As clinicians we are frequently asked why is sitting bad for your spine? The technicality of getting pain whilst being in a resting state is curious.
Usually, we experience pain after a series of actions, mostly people remember a strenuous event that has “probably been done with a bad posture”. That is often true, but, let’s explore the effects of prolonged sitting on our spines.
On average, many spend their time sitting with an incorrect posture, and those who try to sit properly, rarely are able to maintain a correct position throughout the day. This has tremendous cascade effects on our bodies.
As human beings, let’s not forget, we are designed to move. As technology advances, unfortunately we regress. “Alexa turn on the lights!” We are getting quite lazy.
The lower back is possibly the most common area that hurts whilst sitting. But why?
What happens when we sit?
Our spine has curvatures; the lumbar spine (lower back) curvature is a “lordosis”, the thoracic spine (torso) is a “kyphosis” and the cervical spine (neck) is once again a “lordosis”.
When we sit, we immediately lose some curvature on the lower back, changing the way we bear weight on our vertebras, discs and soft tissues (ligaments and muscles). The poorer the form, the more we will tend to stress and rely on the strength of our discs and ligaments in the spine.
Furthermore, some groups of muscles will remain fairly static in a shortened position. This contributes to muscles tightening as well as stiffness in the joints. Some of these are, the hip flexors (the psoas) and your diaphragm which is often in a position of disadvantage when you slouch. This alters your breathing pattern and mechanics, tightening your lower back and thoracic spine, as well as increasing demand on your neck muscles to lift up your chest to allow your lungs to be filled with air.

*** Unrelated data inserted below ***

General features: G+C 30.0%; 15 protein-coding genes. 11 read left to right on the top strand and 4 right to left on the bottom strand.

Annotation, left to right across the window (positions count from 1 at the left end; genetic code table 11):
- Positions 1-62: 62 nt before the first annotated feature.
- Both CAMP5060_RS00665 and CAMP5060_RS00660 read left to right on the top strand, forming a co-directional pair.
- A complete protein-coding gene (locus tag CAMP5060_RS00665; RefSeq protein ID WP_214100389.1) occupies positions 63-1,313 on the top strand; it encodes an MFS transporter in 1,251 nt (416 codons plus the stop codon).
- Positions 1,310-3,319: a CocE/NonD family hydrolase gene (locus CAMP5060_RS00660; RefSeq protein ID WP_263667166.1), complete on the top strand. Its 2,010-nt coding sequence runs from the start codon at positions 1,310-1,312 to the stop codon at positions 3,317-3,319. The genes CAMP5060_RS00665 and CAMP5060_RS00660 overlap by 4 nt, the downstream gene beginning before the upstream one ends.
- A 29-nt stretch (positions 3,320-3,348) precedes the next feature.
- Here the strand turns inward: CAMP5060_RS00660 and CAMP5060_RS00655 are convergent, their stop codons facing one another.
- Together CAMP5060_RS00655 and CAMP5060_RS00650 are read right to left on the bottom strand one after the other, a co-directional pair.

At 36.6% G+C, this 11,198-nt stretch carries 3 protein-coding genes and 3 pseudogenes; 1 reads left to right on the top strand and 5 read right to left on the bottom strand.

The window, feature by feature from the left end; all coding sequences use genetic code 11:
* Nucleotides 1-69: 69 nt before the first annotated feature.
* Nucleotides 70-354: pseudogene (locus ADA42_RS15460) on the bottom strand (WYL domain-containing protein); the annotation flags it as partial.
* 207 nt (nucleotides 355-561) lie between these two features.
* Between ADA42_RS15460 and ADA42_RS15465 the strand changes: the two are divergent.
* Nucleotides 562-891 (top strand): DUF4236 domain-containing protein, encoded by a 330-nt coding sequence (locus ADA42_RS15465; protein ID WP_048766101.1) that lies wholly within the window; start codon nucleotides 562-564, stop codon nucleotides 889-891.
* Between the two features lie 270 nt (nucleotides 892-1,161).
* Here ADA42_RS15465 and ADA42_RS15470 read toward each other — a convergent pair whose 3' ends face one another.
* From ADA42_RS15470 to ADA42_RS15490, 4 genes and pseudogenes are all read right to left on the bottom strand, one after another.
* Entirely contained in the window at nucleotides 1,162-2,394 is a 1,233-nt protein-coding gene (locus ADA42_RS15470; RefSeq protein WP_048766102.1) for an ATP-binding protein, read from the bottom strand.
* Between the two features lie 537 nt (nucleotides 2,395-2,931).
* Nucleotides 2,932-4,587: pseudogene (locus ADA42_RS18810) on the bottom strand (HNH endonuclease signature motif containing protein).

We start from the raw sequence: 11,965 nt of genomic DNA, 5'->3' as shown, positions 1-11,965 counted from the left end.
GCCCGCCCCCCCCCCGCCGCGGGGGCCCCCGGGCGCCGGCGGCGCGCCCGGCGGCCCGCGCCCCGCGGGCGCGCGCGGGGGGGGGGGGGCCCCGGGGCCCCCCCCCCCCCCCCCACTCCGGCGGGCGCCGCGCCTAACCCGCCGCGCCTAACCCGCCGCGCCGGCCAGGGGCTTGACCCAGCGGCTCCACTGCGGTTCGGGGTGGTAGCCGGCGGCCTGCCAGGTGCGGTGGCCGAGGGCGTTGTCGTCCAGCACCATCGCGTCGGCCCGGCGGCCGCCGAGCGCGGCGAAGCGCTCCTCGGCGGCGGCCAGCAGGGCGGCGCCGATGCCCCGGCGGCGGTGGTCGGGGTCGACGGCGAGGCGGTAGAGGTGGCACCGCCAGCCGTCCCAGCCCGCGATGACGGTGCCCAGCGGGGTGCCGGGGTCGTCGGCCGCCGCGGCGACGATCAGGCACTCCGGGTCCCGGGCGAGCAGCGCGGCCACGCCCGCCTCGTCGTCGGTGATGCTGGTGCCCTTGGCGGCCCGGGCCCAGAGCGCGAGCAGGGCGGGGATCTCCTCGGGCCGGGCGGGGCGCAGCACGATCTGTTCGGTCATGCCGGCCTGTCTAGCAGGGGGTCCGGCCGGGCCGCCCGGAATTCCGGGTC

Your gluteal muscles are also in a constant position of “stretch” and this in turn, de-conditions them which will impact your body mechanics even further and will aggravate on your spine, hips and knees.
The upper body instead will see a protraction of your shoulders, tightening your pectoral muscles, and “stretching” your back muscles making them weaker; therefore your body will have a muscular imbalance that will alter your posture over time. Your head will “fall” forward, making your neck more “lordotic” (an inverted “C” shape) which will shorten the posterior muscles and ligaments, and weaken the deep ones in the front of it. Neck pain, at that point, is right around the corner.
So how to avoid this?
I know, this sounds tragic. The best advice is getting up often and walk around the office for a couple of minutes. This will get the blood going and will activate your muscles and loosen your joints. Furthermore, on advice on how to sit with better form, go check out our last article. My colleague has a few tips for you!
If you’re sitting and you’re in pain we can give you treatment and guidance to keep you out of trouble.
Call us, we’re here to help 🙂